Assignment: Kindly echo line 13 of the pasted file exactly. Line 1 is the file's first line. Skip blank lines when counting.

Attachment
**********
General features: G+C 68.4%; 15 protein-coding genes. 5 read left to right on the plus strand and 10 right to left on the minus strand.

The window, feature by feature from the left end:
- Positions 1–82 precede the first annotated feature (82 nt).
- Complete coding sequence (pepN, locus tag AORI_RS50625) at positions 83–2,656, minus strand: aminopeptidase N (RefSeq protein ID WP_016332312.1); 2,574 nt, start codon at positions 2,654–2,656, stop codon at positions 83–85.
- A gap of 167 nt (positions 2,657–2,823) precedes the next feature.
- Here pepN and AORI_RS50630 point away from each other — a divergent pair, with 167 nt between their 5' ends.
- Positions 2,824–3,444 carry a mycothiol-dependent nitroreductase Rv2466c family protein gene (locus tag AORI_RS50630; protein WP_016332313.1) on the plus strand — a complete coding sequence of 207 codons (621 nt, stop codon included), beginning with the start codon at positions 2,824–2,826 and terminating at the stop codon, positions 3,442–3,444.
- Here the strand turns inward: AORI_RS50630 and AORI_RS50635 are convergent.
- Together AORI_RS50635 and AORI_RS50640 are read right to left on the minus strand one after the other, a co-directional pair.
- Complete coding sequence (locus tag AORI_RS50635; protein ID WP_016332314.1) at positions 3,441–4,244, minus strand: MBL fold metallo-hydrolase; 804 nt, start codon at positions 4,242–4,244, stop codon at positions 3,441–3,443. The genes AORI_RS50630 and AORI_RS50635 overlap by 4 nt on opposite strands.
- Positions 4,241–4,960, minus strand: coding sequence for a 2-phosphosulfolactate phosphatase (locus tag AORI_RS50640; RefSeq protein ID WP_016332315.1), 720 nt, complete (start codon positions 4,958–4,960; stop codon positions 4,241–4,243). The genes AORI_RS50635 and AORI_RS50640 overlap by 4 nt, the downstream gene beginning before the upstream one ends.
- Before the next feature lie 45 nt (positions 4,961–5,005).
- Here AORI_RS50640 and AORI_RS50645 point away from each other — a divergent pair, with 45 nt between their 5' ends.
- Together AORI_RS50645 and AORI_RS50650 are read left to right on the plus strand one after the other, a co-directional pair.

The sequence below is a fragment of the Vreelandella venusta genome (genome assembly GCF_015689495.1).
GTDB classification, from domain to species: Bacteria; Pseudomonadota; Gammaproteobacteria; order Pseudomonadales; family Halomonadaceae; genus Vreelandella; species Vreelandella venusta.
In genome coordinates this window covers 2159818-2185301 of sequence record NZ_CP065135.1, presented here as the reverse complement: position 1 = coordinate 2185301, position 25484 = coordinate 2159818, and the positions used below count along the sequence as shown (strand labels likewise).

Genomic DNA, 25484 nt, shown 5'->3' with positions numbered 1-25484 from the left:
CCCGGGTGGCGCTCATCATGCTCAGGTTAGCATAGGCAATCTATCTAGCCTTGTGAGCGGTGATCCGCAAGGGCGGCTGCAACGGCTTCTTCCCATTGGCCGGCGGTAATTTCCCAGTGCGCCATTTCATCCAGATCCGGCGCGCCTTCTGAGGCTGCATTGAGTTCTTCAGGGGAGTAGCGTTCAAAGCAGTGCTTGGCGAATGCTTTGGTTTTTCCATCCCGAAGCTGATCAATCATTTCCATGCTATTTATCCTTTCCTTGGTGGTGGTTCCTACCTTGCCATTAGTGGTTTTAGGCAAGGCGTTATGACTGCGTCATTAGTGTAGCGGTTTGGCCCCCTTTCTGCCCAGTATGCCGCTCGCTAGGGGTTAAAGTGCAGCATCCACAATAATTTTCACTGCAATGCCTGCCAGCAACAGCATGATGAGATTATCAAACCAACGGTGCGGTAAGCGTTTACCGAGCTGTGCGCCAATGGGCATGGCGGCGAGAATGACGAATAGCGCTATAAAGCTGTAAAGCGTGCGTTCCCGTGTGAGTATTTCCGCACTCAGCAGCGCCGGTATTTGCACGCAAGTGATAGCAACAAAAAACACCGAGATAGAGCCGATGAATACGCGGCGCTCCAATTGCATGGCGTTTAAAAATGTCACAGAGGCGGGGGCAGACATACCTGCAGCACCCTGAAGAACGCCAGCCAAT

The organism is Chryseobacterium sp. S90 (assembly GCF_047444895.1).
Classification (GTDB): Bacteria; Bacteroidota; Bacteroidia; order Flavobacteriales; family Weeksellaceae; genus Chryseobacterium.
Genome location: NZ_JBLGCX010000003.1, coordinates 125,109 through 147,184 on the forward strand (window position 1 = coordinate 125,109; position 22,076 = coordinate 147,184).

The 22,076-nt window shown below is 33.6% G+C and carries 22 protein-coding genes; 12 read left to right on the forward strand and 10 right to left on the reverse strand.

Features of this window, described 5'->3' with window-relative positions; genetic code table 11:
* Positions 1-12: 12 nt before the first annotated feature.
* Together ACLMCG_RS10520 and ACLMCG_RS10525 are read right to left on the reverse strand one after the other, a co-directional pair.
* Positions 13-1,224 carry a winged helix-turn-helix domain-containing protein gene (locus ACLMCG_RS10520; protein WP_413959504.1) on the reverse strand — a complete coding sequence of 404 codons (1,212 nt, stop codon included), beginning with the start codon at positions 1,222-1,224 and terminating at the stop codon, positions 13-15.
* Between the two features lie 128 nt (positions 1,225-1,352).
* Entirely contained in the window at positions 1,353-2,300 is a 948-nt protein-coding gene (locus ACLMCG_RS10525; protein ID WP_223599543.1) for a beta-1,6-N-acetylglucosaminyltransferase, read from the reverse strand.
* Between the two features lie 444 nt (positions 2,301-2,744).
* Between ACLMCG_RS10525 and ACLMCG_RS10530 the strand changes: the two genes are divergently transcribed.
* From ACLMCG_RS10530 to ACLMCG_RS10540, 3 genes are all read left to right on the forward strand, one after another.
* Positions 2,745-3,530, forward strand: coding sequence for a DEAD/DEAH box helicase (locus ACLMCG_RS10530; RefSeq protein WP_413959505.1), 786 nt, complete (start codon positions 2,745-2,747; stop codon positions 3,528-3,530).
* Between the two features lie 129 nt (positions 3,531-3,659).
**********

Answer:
- Here AORI_RS50640 and AORI_RS50645 point away from each other — a divergent pair, with 45 nt between their 5' ends.